King: If you're getting threats, what do you imagine she's getting?

Killeen: Well, and I've seen them, because, again, there's no e- mail account. So they're sending them to me. ... People will call my office and just say profanity on the phone. And with caller ID, I know exactly who they are. Others have sent handwritten notes to me with horrible words that I never would repeat on the air, Larry. And they even put their return address on them so -- as if I'm going to return that call.

King: What about the stories that she's obsessed with Angelina Jolie -- even had work done on her face to look like her more?

Killeen: You know, I asked her about that. And she just laughed. She said remember, with the octuplets, I put on 100 pounds -- a hundred pounds of extra body weight for my babies. So of course things are going to look a little different than they did when I first started.

King: She does look like her.

Killeen: Well, I think hair and makeup, you could probably look like anybody you'd want to look like. She has said to me she has not had plastic surgery of any kind. And so I have to believe what my client tells me to be factually correct.

King: So the only reason you're out of this is threats on you and the firm, not because of any qualms with her?

Killeen: Oh, no. Not at all. Larry, I just can't run my business and continue to do the things that I need to do for my clients with constant death threats and phone calls and interruptions. You know, I took on this account because I'm a mom and a grandma, and I wanted to help someone who needs help with the media. I did this pro bono. I've made no money. I have no intention of getting any money. And I think people need to realize I just did this out of the goodness of my heart to help a woman who didn't know how to work with the media.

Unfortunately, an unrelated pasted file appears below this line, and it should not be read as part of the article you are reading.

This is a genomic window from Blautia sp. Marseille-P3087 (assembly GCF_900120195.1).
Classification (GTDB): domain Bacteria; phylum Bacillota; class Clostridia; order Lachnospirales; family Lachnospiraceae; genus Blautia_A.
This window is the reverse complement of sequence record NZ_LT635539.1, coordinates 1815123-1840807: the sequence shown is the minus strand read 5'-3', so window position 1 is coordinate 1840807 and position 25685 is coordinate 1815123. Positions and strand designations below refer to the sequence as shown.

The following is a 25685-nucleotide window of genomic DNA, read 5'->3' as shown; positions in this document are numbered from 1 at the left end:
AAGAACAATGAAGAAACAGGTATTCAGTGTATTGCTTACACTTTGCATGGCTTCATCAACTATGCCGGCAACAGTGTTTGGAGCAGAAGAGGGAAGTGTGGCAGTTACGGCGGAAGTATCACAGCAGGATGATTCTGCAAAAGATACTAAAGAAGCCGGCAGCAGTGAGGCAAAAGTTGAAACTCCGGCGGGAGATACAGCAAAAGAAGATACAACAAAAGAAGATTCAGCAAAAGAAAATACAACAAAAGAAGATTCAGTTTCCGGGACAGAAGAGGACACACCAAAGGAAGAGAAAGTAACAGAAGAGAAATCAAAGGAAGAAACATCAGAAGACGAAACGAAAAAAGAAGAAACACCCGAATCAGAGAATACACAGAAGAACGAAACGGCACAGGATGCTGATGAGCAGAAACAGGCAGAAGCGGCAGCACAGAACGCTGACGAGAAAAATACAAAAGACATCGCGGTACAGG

King: Does she keep in touch with the father?

Killeen: The sperm donor?

King: Yes.

Killeen: They have a very limited relationship. He's not active in their life at all.

King: Why are we mad at her?

Killeen: That's a good question to ask America. If you look at the e-mails that are coming into my office, they're saying they think that she's worked the system. They think that she's been able to stay home and live off of the taxpayers and have these multiple children. She's not organized. She doesn't have any kind of structure, you know; isn't six children enough? She intentionally went out to get eight children.

And, you know, remember, Larry, she worked with the same doctor for every [in vitro fertilization] attempt. Based on her history of six embryos implanted, she got one child. The doctor told her the most this last attempt would be would be either one baby or twins, at the most.

So she was shocked, he was shocked. Nobody expected eight children. That's the big -- big misnomer here. Everybody thinks she went and ordered eight and she got eight. She didn't.

King: Where does she go from here?


Killeen: Well, I'm confident, as we continue to talk, that there are resources that are available to her, and she will collaborate with, you know, church leaders in her area. And hopefully the American public can get beyond their anger about her choices and her decisions and think about those eight little kids, Larry.

You know, it's all about those kids. That's the whole reason why I took on this account, was to help the mom with those eight little kids.